• Futures predict another welcome rally for all three major indices Tuesday
  • Monday's monster rally saw the Dow, S&P 500 and the NASDAQ jump by more than 7%
  • Stocks, however, remain deep in bear-market territory

Investors clung to statements by New York health officials that the peak for COVID-19 infections might have passed, sending stock futures up Tuesday and indicating another market rally on the back of Monday's monster jump.

Also cause for investor cheer: South Korea reporting less than 50 new cases of infection Tuesday for the second straight day and China reporting no new deaths April 6, the first time since January when it began publishing daily casualty updates.

Futures for the Dow Jones Industrial Average fell 81 points in early Tuesday morning trading, pointing to loss of some 151 points at the open. S&P 500 futures and Nasdaq futures also headed toward lower opens for the two indices. Later in the early hours of the day, however, the spate of somewhat positive headlines pointing to continuing success over COVID-19 saw Dow futures jump 478 points, suggesting a gain of about 408.01 points at Tuesday’s open. S&P 500 futures and Nasdaq futures also pointed to opening gains for both indices.

“The apex in New York state is likely imminent as opposed to one month out,” said Marko Kolanovic, JPMorgan’s global head of macro quantitative and derivatives strategy. “Big data indicated very early on that social distancing is working overall.”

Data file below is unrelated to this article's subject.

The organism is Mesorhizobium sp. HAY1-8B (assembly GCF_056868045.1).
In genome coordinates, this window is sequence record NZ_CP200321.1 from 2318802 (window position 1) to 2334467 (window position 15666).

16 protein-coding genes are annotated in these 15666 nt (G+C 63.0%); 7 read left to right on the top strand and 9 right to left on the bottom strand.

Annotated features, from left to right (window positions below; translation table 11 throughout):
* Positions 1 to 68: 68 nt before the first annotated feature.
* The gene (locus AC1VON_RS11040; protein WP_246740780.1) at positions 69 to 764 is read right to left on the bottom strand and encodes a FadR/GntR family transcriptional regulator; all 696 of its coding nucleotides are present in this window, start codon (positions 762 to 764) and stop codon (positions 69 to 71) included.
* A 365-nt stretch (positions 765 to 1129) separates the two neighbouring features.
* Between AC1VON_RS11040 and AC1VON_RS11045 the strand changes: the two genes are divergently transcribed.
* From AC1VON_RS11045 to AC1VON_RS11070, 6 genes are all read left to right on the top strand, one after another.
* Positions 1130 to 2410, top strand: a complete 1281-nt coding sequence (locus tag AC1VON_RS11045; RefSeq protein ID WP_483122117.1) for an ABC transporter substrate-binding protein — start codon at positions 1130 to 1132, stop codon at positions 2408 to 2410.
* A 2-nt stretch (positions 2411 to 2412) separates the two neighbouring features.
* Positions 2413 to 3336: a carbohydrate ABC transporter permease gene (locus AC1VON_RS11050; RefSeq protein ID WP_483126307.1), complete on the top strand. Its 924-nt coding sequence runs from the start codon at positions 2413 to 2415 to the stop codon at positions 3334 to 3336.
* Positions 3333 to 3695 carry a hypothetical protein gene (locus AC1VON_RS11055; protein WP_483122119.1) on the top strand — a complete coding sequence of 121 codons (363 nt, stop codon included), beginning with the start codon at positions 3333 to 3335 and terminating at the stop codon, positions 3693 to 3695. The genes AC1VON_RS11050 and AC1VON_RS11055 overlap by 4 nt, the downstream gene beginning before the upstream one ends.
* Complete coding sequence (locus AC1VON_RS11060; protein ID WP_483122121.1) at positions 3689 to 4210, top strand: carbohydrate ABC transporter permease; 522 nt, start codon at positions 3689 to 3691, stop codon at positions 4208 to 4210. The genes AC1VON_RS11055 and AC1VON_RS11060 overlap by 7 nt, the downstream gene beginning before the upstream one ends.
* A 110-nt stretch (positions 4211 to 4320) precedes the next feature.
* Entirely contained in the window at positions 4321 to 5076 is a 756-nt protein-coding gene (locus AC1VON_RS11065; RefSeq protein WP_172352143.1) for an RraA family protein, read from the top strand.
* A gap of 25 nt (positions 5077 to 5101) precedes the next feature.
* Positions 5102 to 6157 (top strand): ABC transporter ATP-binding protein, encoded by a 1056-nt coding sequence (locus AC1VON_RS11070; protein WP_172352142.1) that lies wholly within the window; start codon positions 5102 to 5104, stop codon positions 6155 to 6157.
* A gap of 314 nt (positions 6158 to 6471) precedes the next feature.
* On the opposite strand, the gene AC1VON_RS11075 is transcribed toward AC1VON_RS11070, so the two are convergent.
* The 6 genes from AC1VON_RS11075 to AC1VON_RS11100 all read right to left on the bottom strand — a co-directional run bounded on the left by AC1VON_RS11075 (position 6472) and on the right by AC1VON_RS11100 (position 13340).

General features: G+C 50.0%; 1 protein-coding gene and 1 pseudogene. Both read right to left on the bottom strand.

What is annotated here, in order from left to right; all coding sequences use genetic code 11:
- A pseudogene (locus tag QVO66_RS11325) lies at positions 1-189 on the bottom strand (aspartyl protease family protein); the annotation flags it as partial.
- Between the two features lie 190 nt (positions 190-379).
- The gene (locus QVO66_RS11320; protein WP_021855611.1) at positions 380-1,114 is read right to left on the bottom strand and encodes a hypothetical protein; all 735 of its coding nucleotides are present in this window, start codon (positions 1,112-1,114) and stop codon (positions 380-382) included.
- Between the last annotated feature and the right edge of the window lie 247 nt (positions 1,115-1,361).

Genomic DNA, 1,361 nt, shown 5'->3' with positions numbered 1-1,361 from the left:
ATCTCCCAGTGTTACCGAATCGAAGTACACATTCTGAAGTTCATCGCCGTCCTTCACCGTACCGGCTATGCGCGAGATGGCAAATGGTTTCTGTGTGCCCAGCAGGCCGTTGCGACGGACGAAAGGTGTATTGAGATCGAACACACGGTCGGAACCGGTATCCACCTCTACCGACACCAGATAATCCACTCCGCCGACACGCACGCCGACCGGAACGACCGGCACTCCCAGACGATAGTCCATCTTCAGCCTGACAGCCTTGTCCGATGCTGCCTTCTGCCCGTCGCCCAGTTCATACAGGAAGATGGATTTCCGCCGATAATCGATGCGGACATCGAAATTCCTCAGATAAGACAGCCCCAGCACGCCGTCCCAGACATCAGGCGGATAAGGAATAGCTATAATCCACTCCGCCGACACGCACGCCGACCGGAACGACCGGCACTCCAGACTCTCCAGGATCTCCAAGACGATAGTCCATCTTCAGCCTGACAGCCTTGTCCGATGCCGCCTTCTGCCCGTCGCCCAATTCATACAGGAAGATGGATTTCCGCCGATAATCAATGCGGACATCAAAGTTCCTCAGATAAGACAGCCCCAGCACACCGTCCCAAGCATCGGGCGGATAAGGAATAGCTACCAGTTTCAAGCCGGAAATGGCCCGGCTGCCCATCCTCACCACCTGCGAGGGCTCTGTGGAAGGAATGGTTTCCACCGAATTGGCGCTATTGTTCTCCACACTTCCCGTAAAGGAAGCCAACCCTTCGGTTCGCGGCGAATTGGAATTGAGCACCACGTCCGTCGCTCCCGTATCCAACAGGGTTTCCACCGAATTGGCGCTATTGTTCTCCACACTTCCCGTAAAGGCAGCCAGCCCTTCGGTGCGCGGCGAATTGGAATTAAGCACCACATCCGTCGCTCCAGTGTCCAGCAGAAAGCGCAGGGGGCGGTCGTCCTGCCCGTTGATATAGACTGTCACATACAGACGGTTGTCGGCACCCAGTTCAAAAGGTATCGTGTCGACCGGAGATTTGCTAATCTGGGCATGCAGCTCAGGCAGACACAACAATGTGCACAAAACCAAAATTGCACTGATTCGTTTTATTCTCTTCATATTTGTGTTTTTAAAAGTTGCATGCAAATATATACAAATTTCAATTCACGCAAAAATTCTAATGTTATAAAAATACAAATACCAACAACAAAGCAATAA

Analysts said a second straight rally will give some investors enough reason to return to equities despite news the U.S. still has to reach its peak daily death rate two weeks from now. A renewed rally will be a welcome continuation to Monday's jump that saw all three major indices rocketing more than 7% on news the COVID-19 case toll seems to be slowing down in New York State and in a number of European countries, such as Italy, Spain and France -- the three hardest hit.

The Dow jumped by 1,627.46 points, or 7.7%, at 22,679.99. The benchmark S&P 500 advanced 7.0% to close at 2,663.68 while the Nasdaq Composite surged 7.3% to 7,913.24. The major indices rallied to their session highs toward the end of the day. The Dow briefly traded more than 1,700 points higher at this time.

“We’re running on raw optimism, maybe that’s the best way to put it,” noted Randy Frederick, vice president of trading and derivatives at Schwab Center for Financial Research.

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Leading the Dow higher was Boeing that shot up 19.8% to $148.77; American Express (up 13.9% to $83.87) and Visa (up 11.7% to $169.44).

The S&P 500's climb was led by the information technology sector (up 8.7%), utilities (up 7.9%) and consumer discretionary (up 7.7%). Retail stocks soared, with Nordstrom up 24.1%, Kohl’s (up 22.9%) and Macy’s (up 17.1%).

The S&P 500 has rebounded more than 21% from an intraday low on March 23. The Dow has regained some 24% since that time.

On Monday, investors were buoyed by data suggesting a slowing down of COVID-19 cases in New York State over a three-day period. New York State also reported 594 new coronavirus deaths Sunday, compared to 630 Saturday, which is the first daily decline in coronavirus-related deaths.